Mr. Townsend took an active interest in securing the general improvement, as his own tract was covered with ponds, and it was necessary in order to improve his own farm. This farm he sold in 1892, securing his present homestead of seventy-five acres. He has cleared about twenty acres, and by tilling extensively has it in an excellent state of cultivation. His estate is really divided into two neat farms, each having its complements of buildings. The home place is an especially desirable one, located as it is, in a neat grove of natural trees. Mr. Townsend devotes his entire attention to the operation of his farm, the principle feature of which is the growing of grain, and in this is usually converted into stock of his own breeding.
His family consists of eight children born in the following order: Lucy, wife of John Bosworth, who has management of one of the farms; Elmore, George Norman, Gertrude, Frank, Trepolia, Thomas and Mary.
In politics Mr. Townsend is a Democrat in his predilections, but is not offensively partisan, as he confines his party acts and votes to local matters. Though his sound sense and popularity he has been frequently called upon to serve on various committees and to sit in the conventions of his party, in whose interests he is quite active in all campaign work. Fraternally he is a member of Hartford Tent, No. 50, Knights of Maccabees. While not being pronounced in his religious views he recognizes the value of church influence, contributing by his presence and means.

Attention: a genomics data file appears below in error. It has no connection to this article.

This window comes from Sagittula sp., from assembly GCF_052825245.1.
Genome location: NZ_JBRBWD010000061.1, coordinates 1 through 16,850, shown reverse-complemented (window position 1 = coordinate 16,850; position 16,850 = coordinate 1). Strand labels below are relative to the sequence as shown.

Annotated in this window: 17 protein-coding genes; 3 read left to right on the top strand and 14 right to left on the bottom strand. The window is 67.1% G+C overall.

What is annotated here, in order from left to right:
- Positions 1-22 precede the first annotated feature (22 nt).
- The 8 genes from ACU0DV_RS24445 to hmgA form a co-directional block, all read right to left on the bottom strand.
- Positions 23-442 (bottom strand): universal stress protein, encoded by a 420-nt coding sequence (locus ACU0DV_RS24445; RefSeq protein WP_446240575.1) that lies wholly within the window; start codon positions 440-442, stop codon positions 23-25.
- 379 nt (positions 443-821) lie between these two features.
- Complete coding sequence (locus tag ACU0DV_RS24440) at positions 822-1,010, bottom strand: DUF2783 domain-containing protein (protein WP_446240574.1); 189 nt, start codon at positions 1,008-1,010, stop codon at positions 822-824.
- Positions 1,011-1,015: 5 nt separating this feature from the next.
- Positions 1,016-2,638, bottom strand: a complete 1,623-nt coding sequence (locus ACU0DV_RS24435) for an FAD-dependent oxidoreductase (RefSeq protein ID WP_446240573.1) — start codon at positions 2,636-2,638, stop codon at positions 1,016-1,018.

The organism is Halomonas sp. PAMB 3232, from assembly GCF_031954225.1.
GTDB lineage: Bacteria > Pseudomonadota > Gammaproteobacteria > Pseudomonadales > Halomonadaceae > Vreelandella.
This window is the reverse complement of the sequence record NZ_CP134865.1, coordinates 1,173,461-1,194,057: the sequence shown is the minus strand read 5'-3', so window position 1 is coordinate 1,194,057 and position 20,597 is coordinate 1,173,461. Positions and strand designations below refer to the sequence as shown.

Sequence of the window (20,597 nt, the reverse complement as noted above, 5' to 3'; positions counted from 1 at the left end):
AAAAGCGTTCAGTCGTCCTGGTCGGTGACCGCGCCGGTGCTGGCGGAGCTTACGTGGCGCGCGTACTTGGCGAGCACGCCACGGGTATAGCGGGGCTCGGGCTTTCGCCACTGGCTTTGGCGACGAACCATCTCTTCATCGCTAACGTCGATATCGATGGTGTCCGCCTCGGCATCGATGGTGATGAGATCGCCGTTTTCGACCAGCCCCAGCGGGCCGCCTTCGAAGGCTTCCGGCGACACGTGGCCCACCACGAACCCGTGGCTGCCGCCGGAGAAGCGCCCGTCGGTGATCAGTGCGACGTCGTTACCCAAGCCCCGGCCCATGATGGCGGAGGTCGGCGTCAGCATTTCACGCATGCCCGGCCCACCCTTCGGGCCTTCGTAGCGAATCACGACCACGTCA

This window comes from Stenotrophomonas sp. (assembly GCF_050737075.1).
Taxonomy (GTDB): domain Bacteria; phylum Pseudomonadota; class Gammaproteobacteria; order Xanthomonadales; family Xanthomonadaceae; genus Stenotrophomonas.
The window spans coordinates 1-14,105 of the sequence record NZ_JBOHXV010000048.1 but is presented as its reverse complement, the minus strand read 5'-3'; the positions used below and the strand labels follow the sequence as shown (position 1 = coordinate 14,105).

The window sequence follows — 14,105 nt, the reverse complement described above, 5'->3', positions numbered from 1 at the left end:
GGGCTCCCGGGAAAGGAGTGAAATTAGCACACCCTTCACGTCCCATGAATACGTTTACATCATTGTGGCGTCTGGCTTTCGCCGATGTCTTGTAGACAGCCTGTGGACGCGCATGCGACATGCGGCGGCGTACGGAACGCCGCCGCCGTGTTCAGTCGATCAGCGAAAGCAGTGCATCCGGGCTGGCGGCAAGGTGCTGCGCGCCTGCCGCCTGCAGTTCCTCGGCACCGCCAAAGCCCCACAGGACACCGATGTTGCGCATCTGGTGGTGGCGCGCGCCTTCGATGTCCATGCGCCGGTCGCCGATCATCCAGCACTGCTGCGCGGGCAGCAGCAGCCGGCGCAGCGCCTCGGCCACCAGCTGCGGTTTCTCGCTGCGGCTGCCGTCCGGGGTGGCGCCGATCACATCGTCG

BIOGRAPHICAL MEMIORS OF BLACKFORD COUNTY, IND.; EDITED BY BENJAMIN G. SHINN; THE BOWEN PUBLISHING COMPANY. CHICAGO, 1900.
Submitted by Peggy Karol
IRA L. TOWNSEND: Among the prominent business men of Hartford City may be mentioned Ira L. Townsend. For many years he was engaged in contracting and building, and erected many of the private residences of Hartford City and adjacent country.
Mr. TOWNSEND was born in Blackford county, November 10, 1852, and was a son of John and Temperance (Bailey) TOWNSEND. John TOWNSEND, the father of our subject, was the son of Gilbert and Mary (Saxton) TOWNSEND. He was born in Steuben county, New York, where he married Temperance HOUSEHOLDER, daughter of William and Elizabeth HOUSEHOLDER, by whom he had ten children: Mary E. (Mrs. John HEDGE); Emily T. (Mrs. Phillip COVAULT); Lydia (Mrs. Aaron CASTERLINE; John W.; Henry H.; Louis B.; Ira L., the subject; Charles M. (deceased) Halstead, and George O. deceased. The TOWNSEND family are of English descent and located in New York state. At an early day John TOWNSEND removed to Pennsylvania and in 1840 located in Blackford county and